Investor Sentiment: During times of significant economic uncertainty (of which the pandemic is a prime example), we have often seen investors willing to “pay up” for the earnings visibility provided by economically independent growth stocks. But, as the economy strengthens and inflation rises, investors typically become more comfortable buying economically sensitive value stocks with the expectation that their prospects will improve.
Discount Rate: Rising interest rates typically increase the discount rate with which long-duration growth stocks are valued. Using a higher discount rate in calculating the present value of distant cash flows for growth companies means those cash flows are worth incrementally less compared with value stocks’ more immediate cash flows.
Beyond Inflation, Other Forces Are Positive for Value
In addition to the positive correlation between inflation and value, there are several other reasons to hold an optimistic outlook for value stocks. Even after value’s impressive outperformance versus growth recently, value stocks still trade at a wide discount to growth stocks, according to Bloomberg.
As investors continue to recognize the appreciation potential of value stocks, predominantly “growth” and momentum funds may increasingly allocate to “value” stocks, as the Russell 1000 Value Index is now forecast to have faster earnings-per-share growth in each of the next two years as compared with the Russell 1000 Growth Index, according to FactSet. Additionally, technology stocks are the biggest component of the growth index (over 40% of Russell 1000 Growth as of March 31, 2021). The potentially heightened regulation of tech companies, coupled with proposed tax changes that could weigh more heavily upon them, may dampen the enthusiasm for tech (and therefore growth) stocks, while increasing the relative appeal of value stocks.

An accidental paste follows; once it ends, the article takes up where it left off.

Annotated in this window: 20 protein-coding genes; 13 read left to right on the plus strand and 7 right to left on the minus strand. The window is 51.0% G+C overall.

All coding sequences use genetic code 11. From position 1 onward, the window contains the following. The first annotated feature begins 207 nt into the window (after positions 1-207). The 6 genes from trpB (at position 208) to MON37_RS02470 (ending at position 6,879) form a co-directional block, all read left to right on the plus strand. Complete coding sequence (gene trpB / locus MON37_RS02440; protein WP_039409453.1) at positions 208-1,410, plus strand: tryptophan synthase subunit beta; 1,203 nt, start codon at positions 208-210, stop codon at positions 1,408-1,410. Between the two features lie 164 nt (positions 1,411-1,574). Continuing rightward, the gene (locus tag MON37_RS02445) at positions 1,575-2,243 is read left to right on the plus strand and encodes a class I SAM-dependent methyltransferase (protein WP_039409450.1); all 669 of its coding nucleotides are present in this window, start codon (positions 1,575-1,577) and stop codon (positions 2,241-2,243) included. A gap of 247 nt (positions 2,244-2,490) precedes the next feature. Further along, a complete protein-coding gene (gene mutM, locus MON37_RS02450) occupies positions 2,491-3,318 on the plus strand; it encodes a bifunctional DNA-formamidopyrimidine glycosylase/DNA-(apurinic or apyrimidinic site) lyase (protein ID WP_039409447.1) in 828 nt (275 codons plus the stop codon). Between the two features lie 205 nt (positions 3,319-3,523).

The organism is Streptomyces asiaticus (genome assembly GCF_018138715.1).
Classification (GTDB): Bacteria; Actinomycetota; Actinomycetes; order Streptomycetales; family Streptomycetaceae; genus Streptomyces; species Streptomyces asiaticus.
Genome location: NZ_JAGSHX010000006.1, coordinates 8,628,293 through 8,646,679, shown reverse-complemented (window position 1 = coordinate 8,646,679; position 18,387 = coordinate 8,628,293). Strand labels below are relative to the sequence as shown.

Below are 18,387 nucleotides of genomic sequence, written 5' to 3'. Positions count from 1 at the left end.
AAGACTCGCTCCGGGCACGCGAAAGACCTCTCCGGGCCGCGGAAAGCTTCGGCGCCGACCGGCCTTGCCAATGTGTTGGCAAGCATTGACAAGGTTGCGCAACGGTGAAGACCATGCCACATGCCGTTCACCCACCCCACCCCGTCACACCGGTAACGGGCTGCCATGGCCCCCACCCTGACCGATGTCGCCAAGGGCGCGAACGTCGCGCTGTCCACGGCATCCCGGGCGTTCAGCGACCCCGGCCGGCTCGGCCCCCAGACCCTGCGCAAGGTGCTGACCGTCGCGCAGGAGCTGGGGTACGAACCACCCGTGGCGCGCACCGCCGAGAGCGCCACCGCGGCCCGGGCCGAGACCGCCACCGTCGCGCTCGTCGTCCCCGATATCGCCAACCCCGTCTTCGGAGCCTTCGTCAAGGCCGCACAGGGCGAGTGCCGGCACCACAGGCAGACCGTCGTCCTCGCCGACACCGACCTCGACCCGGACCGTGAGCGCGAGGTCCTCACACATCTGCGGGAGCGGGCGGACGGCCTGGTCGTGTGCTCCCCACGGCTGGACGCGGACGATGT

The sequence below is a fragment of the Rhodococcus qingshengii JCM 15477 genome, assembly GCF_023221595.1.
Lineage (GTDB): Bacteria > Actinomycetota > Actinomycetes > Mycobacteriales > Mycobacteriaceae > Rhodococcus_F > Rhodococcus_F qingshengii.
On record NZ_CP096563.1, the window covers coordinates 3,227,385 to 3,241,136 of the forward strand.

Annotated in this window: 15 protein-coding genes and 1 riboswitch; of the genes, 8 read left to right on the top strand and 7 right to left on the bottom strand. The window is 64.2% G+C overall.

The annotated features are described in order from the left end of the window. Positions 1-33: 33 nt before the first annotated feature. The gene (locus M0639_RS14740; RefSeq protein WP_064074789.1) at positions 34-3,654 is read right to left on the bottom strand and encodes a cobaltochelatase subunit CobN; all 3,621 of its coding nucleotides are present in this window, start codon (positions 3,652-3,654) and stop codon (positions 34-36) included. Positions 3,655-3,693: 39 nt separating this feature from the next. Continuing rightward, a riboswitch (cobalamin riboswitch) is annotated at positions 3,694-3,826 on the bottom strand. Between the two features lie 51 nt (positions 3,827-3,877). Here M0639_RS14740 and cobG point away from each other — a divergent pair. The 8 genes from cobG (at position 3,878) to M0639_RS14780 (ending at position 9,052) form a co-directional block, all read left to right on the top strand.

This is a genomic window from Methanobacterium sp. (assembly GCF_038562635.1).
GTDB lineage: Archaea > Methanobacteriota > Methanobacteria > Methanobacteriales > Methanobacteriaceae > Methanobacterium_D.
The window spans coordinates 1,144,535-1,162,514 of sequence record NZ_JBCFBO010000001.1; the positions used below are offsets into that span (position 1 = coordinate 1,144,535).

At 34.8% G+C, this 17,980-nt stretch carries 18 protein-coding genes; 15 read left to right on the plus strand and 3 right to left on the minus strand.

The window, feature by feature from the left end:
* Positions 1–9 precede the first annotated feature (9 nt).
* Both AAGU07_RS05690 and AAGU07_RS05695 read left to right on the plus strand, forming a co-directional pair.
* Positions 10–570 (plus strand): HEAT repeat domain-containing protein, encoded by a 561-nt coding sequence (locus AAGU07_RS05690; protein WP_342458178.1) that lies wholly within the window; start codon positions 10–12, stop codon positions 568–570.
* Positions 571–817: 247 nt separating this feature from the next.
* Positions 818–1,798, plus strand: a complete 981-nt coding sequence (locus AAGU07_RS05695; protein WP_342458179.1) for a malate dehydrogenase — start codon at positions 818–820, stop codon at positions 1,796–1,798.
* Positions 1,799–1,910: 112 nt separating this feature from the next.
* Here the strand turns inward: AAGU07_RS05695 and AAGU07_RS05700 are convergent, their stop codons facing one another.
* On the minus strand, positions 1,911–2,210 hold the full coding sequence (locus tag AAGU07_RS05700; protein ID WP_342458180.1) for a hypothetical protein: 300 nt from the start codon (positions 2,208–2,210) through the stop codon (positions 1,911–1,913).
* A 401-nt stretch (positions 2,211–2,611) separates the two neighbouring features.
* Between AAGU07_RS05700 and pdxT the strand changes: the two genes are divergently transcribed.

The current “value rally” is not without some potential risks. Chief among these risks would be a resurgence of the pandemic, a related slowdown in the economic recovery, or a material worsening of trade conflicts. Also, while value stocks in general are still trading at big discounts to growth stocks, that gap has closed for some industries. Thus, individual stock selection may be becoming more important than simply following a value style.
After a long drought for value investing, the economic environment seems to be favoring value. For the six months ending March 31, 2021, U.S. value stocks outperformed U.S. growth by a wide margin. Although past performance is no guarantee of future results, we believe the current environment will continue to bode well for value stocks, given their historical correlations with inflation, and, more importantly, their current valuations compared with growth stocks. As we mentioned above, even after their recent outperformance, value stocks continue to trade at what we consider appealingly high discounts to growth stocks.
In summary, we believe there is still room to go for value’s performance relative to growth—and there are a variety of reasons investors may want to consider increasing their allocation to value stocks.
Brent Fredberg is director, investments group at Brandes Investment Partners L.P.